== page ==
Comment: After Seamus Heaney
Dr Stephen Mooney reflects on the death of Irish poet and Nobel laureate Seamus Heaney.
Seam Heaney's passing last week, at the age of 74, marks, I think, a milestone that many of us in the poetry world will remember as significant. Heaney was a huge figure in poetry, and beyond. He has been described as the greatest and most well known Irish poet since W.B. Yeats. In terms of conventional (or traditional) poetry, I would go even further, and say that up until his death he was the greatest and most well-known living poet writing in the English language. As a current literary figure, he stood head and shoulders above the others in his field, in his command of language, his skill at composition, and the poise of his poetry. He was a Nobel Prize winner, of course, amongst other achievements. That such a figure should be, once again, an Irishman (one thinks of Yeats, Joyce, Beckett, Wilde, and so on) would be, I think, something that Heaney appreciated in his modest way. His work in Wintering Out (1973), North (1975) and Station Island (1984) in particular established and cemented his credentials as a writer concerned with Irish political and cultural issues, often in the face of strong criticism, and one of strong convictions. He famously turned down the position of Poet Laureate in Britain in 1999, in some part for political reasons, but strongly resisted efforts by militant Irish republicanism to co-opt him and his work into their cause.
His poetry has much of the wider world about it, bigger and more expansive than Ireland in its relevance.
He is to be praised for his efforts and commitment to making known the poetry and importance of another Irish poet, one whose stature throughout the latter part of the twentieth century has grown and grown, Patrick Kavanagh, and Heaney himself might be happier with the description of himself as ‘the greatest Irish poet since Kavanagh’!
He was a bigger figure again than this, though, as was that poet he is most often mentioned alongside, Yeats. His poetry has much of the wider world about it, bigger and more expansive than Ireland in its relevance.
I encountered Heaney most significantly in school, in Ireland, in the 1970s and 80s – I still remember the shiver than went down my spine at the shock of the final line of his poem ‘Mid-Term Break’, which talks about the experience of the death of a child from a wise child’s perspective, where we learn just how young the dead child was: "A four foot box, a foot for every year." It still has that effect on me today. Heaney’s poetry has many such instances in it, and it is right, I think, to call him a great poet.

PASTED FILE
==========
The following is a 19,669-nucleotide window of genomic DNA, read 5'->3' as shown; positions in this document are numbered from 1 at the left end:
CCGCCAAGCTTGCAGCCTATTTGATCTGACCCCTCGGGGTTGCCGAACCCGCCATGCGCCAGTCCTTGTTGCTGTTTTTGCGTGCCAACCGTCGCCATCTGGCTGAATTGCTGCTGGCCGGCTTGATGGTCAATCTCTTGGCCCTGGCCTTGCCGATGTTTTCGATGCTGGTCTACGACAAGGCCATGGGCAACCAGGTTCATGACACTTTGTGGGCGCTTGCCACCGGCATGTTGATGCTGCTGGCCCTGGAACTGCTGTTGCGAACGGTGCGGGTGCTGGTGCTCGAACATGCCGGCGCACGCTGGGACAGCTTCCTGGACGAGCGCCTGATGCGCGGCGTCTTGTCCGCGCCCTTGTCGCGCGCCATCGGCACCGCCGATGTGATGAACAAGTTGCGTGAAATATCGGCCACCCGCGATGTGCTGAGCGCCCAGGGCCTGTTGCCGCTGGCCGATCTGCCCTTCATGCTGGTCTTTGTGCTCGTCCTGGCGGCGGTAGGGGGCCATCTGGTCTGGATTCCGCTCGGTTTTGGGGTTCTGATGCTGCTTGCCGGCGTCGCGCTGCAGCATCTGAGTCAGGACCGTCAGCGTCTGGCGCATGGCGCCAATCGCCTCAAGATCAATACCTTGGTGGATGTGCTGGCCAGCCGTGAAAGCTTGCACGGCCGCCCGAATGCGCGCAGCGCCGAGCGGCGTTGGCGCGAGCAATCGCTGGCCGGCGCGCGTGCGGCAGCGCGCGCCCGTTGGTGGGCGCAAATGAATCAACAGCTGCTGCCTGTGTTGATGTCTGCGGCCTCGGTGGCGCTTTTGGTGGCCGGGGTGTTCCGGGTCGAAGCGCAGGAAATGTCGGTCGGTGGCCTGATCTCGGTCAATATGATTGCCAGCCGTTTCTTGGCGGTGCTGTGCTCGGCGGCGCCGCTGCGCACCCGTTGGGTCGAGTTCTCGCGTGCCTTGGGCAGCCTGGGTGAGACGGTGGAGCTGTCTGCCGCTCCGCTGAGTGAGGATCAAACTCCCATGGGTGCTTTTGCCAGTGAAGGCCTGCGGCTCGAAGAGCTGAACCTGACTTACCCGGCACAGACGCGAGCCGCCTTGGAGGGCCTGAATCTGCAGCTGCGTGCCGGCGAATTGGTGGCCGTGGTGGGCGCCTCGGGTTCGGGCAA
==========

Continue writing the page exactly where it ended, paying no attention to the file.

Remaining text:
It is right, I think, to call him a great poet.
Where my interest in poetry, and the poetry I’m interested in, diverges from the trajectory that Heaney followed with his work, and, to some degree, represented in twentieth century poetry, is on the points of contemporaneity and Irishness. Heaney’s poetry is, in some ways, more concerned with a past-tense version of the contemporary, and of national (Irish) identity, whereas the innovative, contemporary, and often experimental poetry that I find most interesting today, and that we have a focus on in Surrey, is very much concerned with the late-modern reality of living and language – so not just about what is happening now as material for poetry, but the language, techniques, and modes of now and of the future – what is available to us as poetry and as writers of poetry.
It is in this sense that I think Heaney’s passing is of additional significance. He was a great figure in poetry, whose writing captured something essential in the twentieth century experience. His work did so, though, in quite a traditional way, a way that seems less relevant to our present day and future contemporaneity than do the innovative practices and poetry of ‘contemporary’ writers like Lee Harwood, Maggie O’Sullivan, Tom Raworth, Bill Griffiths, Basil Bunting, JH Prynne, Bob Cobbing, Allen Fisher, Sean Bonney, Denise Riley (to name but a few writing in the UK), and many others. His death represents, I feel, the passing of not just a great writer, but of a literary period of traditional poetry in English. The challenge now for traditional poetry and for innovative poetry is to engage with language and poetic form in ways that address our present and future experience of ‘the poem’.
Dr Stephen Mooney is a poet and publisher. He is Programme Director for MA Creative Writing at the University of Surrey,